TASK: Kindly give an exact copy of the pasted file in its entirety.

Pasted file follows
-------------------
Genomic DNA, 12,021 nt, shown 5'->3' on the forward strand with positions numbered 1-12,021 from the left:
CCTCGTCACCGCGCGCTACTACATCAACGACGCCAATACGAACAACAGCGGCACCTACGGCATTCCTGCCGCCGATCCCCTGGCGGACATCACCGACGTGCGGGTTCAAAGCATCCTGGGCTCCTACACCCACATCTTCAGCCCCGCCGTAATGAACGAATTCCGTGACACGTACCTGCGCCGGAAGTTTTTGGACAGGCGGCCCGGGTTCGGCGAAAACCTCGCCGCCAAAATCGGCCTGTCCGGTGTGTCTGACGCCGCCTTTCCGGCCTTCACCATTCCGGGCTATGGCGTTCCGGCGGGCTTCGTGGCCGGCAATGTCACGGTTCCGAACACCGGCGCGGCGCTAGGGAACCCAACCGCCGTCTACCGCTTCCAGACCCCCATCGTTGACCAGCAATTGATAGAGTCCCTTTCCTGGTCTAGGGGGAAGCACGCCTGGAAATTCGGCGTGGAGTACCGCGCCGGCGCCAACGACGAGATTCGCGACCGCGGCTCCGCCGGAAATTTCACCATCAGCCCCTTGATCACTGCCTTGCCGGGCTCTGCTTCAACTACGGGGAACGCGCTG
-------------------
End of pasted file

Genomic DNA, 12,021 nt, shown 5'->3' on the forward strand with positions numbered 1-12,021 from the left:
CCTCGTCACCGCGCGCTACTACATCAACGACGCCAATACGAACAACAGCGGCACCTACGGCATTCCTGCCGCCGATCCCCTGGCGGACATCACCGACGTGCGGGTTCAAAGCATCCTGGGCTCCTACACCCACATCTTCAGCCCCGCCGTAATGAACGAATTCCGTGACACGTACCTGCGCCGGAAGTTTTTGGACAGGCGGCCCGGGTTCGGCGAAAACCTCGCCGCCAAAATCGGCCTGTCCGGTGTGTCTGACGCCGCCTTTCCGGCCTTCACCATTCCGGGCTATGGCGTTCCGGCGGGCTTCGTGGCCGGCAATGTCACGGTTCCGAACACCGGCGCGGCGCTAGGGAACCCAACCGCCGTCTACCGCTTCCAGACCCCCATCGTTGACCAGCAATTGATAGAGTCCCTTTCCTGGTCTAGGGGGAAGCACGCCTGGAAATTCGGCGTGGAGTACCGCGCCGGCGCCAACGACGAGATTCGCGACCGCGGCTCCGCCGGAAATTTCACCATCAGCCCCTTGATCACTGCCTTGCCGGGCTCTGCTTCAACTACGGGGAACGCGCTG